Complete Life Tables
Life expectancy of Brazilians rise to 76.3 years in 2018
November 28, 2019 10h00 AM | Last Updated: November 28, 2019 05h08 PM
The life expectancy of the Brazilian population increased 3 months and 4 days, from 2017 to 2018, reaching 76.3 years. As of 1940, the amount of years added to the population's lives is 30.8 years. This is what the Complete Life Tables, released today by the IBGE, tell us.
Women are expected to live longer: 79.9 years, whereas men's life expectancy at birth stood at 72.8 years in 2018. This difference, called, "male overmortality", becomes sharper depending on the age bracket. A man aged 20 to 24 years old, in 2018, was 4.5 less likely to turn 25 years old than a woman.
“This phenomenon can be explained by external, non-natural causes, which reach more intensely the male population”, says IBGE researcher Mr. Marcio Minamiguchi. He emphasizes that in 1940 there was not such a noticeable difference in the younger groups. “From the second half of the 1980s on, the deaths linked to external causes gained relevance. It is a result of urbanization and includes murders, car accidents and accidental falls, among others”, he adds.
For both sexes, the highest life expectancy at birth was seen in Santa Catarina: 79.7 years. Other states with high figures, above the 78 years, are Espírito Santo, São Paulo, Federal District and Rio Grande do Sul. On the other hand, the lowest figures are in Maranhão, life expectancy at 71.1 years, and Piauí, in 71.4 years. That is, a child born in Maranhão, based on the life tables of the year 2018, would be expected to live 8.6 years less than a child born in Santa Catarina.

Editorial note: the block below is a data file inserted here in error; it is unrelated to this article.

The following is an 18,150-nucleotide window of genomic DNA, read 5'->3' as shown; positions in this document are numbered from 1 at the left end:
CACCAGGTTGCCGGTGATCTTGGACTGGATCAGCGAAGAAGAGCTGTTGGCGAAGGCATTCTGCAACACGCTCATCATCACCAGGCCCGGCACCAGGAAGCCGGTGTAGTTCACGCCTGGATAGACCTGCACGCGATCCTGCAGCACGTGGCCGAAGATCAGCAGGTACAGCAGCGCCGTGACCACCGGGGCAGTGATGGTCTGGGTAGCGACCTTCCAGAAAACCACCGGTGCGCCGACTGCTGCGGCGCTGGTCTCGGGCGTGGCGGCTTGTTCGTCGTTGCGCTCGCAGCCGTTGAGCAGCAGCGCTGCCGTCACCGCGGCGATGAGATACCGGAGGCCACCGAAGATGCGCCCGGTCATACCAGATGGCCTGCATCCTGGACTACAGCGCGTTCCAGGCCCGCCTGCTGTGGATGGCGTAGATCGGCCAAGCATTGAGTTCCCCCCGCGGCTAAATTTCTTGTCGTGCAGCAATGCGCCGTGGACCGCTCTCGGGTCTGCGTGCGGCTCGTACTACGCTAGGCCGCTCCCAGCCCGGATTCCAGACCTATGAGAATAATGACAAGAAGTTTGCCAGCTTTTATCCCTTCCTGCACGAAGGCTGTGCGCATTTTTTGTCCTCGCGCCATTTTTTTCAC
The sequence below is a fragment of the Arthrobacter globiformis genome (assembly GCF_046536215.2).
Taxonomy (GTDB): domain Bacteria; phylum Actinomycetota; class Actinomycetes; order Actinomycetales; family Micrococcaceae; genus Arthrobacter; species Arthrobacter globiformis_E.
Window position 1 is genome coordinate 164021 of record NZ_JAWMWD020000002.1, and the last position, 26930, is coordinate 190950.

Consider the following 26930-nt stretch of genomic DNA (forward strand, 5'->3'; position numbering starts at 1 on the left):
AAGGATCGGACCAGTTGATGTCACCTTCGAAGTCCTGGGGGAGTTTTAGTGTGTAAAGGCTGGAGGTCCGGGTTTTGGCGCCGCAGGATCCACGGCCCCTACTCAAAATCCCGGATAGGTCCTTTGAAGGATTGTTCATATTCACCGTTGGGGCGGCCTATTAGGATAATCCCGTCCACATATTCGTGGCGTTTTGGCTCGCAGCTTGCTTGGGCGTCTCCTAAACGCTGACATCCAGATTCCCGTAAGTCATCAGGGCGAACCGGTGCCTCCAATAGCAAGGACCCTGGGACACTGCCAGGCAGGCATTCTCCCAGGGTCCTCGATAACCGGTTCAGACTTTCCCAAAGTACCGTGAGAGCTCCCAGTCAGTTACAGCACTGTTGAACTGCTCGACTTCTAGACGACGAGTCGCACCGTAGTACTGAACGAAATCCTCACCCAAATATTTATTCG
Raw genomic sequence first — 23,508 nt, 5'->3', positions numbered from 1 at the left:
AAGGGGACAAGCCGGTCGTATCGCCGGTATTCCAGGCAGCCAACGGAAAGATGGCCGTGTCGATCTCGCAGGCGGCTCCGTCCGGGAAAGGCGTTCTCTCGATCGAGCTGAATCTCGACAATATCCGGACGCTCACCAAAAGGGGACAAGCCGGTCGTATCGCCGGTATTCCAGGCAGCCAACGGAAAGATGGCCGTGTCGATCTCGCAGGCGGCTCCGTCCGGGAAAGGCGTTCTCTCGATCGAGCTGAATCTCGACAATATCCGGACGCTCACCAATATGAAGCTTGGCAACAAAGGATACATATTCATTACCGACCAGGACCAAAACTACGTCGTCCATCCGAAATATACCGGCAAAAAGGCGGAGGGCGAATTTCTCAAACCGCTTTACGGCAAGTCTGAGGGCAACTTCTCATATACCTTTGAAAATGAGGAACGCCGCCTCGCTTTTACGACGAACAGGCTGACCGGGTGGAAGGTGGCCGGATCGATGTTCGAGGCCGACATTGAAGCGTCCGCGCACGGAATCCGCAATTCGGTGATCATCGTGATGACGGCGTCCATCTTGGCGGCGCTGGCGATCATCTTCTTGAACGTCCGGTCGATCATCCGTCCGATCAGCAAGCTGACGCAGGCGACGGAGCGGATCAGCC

It is worth mentioning that the life expectancy varuies according to the year of birth and sex of the person. For example, a person aged 30 now will have an average life lenght different from the newborns - this is called survival estimate.
• At 30 years old: 48.7 years of survival expectancy, i.e. life expectancy of 78.7 years
• At 40 years old: 39.5 years of survival expectancy, i.e. life expectancy of 79.5 years
• At 50 years old: 30.7 years of survival expectancy, i.e. life expectancy of 80.7 years
• At 60 years old: 22.6 years of survival expectancy, i.e. life expectancy of 82.6 years
• At 70 years old: 15.3 years of survival expectancy, i.e. life expectancy of 85.3 years
• At 80 years old and older: 9.6 years of survival expectancy, i.e. life expectancy of 89.6 years and over
Infant mortality falls to 12.4 deaths per 1,000 live births
The survey also showed that infant mortality rates kept the downward trend. The number of deaths under the age of 1 fell from 12.8 per 1,000 live births in 2017 to 12.4 per 1,000 in 2018. Below the age of 5, the rate declined 3.4%, from 14.9 per 1,000 to 14.4 per 1,000.
“Infant mortality has usually preventable causes and, mainly in the first years of life, is very much associated with the living conditions of the child. The better the sanitation, vaccine access and health care are, the lower the infant mortality rates become. If we manage to reduce the current rate by half, that will mean 15 to 20 thousand less deaths of children per year”, says Mr. Minamiguchi.
As for the states, the lowest infant mortality rate was found in Espírito Santo: 8.1 deaths of children under one year of age per 1,000 live births. The highest one, in turn, was in Amapá, with 22.8 per 1,000.
The mortality of children under one is an important indicator of the socioeconomic living conditions of a region. The rates in brazil are improving gradually, but are still far from those of the developed countries, even considering the states of Espírito Santo, Paraná, Santa Catarina, Rio Grande do Sul and São Paulo, with indices below 10 per 1,000. Japan and Finland, for instance, have rates below 2 per 1,000. Among the Brics countries, Brazil is closer to China, which has an infant mortality rate of 9.9 per 1,000.